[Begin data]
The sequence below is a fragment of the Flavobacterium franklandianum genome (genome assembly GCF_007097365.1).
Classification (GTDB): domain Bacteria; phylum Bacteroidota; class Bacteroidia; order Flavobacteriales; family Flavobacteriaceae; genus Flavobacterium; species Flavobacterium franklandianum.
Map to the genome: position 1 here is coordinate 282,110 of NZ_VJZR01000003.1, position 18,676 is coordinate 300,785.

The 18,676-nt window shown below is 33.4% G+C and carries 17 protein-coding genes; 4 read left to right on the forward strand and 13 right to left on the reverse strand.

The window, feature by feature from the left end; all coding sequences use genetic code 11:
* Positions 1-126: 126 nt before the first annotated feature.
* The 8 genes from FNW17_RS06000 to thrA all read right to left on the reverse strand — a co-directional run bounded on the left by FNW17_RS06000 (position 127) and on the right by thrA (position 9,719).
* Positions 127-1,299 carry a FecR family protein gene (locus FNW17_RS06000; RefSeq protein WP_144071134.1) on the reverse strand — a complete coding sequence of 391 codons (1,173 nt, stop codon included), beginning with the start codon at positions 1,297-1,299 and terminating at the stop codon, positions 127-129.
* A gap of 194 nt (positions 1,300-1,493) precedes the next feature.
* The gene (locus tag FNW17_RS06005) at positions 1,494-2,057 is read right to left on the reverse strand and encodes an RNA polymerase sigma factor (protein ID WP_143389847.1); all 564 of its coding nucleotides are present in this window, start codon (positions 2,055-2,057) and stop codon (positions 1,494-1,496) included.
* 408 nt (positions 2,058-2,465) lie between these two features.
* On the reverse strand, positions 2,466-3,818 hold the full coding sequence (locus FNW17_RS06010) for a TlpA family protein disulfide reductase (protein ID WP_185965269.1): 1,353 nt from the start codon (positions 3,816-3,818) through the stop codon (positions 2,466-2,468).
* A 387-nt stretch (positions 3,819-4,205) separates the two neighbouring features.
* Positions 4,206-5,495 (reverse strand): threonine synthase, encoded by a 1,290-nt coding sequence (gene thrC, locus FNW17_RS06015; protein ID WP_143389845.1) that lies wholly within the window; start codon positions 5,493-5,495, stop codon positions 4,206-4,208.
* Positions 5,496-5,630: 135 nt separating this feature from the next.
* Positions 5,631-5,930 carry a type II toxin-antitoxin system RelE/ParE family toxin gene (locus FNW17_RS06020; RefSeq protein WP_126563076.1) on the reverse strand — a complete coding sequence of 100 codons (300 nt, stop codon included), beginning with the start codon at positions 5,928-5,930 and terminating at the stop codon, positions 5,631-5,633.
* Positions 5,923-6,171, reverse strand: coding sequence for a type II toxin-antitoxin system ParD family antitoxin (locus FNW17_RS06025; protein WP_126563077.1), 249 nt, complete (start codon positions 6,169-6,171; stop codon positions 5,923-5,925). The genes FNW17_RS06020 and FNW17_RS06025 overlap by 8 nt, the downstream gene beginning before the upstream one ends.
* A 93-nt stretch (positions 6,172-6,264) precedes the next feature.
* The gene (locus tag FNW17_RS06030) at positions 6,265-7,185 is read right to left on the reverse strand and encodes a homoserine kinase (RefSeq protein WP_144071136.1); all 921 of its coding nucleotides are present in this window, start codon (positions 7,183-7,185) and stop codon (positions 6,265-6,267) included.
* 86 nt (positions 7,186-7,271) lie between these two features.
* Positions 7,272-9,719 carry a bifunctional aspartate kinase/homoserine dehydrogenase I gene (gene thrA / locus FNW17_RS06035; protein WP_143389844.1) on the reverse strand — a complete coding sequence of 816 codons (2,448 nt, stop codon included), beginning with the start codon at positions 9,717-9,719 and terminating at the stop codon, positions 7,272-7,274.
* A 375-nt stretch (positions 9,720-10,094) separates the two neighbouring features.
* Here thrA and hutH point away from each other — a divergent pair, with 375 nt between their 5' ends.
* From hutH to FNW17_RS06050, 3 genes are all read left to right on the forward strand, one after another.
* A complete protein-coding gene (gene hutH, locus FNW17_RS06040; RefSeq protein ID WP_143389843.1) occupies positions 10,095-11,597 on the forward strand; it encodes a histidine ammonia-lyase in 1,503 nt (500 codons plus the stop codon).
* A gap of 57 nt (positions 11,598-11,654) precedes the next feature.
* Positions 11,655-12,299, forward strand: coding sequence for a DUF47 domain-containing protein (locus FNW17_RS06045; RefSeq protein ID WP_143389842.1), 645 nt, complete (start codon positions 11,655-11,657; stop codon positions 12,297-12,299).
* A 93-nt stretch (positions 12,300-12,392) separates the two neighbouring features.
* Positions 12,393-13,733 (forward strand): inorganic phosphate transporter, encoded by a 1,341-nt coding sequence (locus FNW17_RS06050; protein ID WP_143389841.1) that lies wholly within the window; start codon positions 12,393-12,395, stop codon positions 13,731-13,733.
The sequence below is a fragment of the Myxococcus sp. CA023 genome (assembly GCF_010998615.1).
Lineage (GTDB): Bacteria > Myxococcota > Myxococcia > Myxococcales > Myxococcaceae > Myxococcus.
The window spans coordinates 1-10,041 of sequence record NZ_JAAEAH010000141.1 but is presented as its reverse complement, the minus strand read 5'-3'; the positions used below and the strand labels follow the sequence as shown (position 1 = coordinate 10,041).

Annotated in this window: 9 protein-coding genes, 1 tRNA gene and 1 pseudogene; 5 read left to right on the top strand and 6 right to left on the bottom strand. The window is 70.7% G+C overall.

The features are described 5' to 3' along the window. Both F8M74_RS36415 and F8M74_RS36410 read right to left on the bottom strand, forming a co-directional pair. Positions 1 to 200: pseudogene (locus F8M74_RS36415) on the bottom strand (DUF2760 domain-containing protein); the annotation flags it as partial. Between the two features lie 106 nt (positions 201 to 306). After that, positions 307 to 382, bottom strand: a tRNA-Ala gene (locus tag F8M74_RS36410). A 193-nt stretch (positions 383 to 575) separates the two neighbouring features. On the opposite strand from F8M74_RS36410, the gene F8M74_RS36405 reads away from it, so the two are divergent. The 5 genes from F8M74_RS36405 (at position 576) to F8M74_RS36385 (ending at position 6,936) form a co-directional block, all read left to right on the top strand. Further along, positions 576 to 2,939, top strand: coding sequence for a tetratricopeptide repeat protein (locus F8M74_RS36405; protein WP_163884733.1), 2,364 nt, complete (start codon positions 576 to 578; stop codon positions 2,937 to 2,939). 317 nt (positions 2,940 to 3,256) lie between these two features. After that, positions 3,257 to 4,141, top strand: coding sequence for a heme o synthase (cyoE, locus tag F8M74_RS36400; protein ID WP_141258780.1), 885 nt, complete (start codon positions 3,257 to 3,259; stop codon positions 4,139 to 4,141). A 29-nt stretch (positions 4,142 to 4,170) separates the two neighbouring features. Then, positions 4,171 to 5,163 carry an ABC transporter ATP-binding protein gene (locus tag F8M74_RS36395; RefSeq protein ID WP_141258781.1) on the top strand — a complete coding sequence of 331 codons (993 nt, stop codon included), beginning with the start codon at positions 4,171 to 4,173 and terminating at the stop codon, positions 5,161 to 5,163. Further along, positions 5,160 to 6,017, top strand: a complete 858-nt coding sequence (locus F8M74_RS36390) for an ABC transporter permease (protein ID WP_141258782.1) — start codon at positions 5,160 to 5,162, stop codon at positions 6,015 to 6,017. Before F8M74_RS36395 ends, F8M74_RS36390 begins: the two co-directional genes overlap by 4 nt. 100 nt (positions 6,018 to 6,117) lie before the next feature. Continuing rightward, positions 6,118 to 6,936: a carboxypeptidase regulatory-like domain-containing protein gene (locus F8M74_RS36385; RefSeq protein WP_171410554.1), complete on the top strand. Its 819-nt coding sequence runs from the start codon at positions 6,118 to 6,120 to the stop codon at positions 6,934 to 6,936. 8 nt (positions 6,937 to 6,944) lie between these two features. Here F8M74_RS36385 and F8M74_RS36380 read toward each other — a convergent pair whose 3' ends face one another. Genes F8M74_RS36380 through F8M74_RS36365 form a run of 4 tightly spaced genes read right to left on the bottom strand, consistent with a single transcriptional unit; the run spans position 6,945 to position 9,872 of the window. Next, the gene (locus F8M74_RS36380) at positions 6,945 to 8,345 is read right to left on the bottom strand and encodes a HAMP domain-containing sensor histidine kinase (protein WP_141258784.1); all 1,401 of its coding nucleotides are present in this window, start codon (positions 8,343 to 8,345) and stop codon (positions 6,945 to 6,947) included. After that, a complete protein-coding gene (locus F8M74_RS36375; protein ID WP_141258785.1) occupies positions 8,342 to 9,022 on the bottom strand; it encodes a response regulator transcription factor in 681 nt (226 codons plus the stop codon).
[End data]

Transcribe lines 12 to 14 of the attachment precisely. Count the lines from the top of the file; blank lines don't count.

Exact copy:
* On the reverse strand, positions 2,466-3,818 hold the full coding sequence (locus FNW17_RS06010) for a TlpA family protein disulfide reductase (protein ID WP_185965269.1): 1,353 nt from the start codon (positions 3,816-3,818) through the stop codon (positions 2,466-2,468).
* A 387-nt stretch (positions 3,819-4,205) separates the two neighbouring features.
* Positions 4,206-5,495 (reverse strand): threonine synthase, encoded by a 1,290-nt coding sequence (gene thrC, locus FNW17_RS06015; protein ID WP_143389845.1) that lies wholly within the window; start codon positions 5,493-5,495, stop codon positions 4,206-4,208.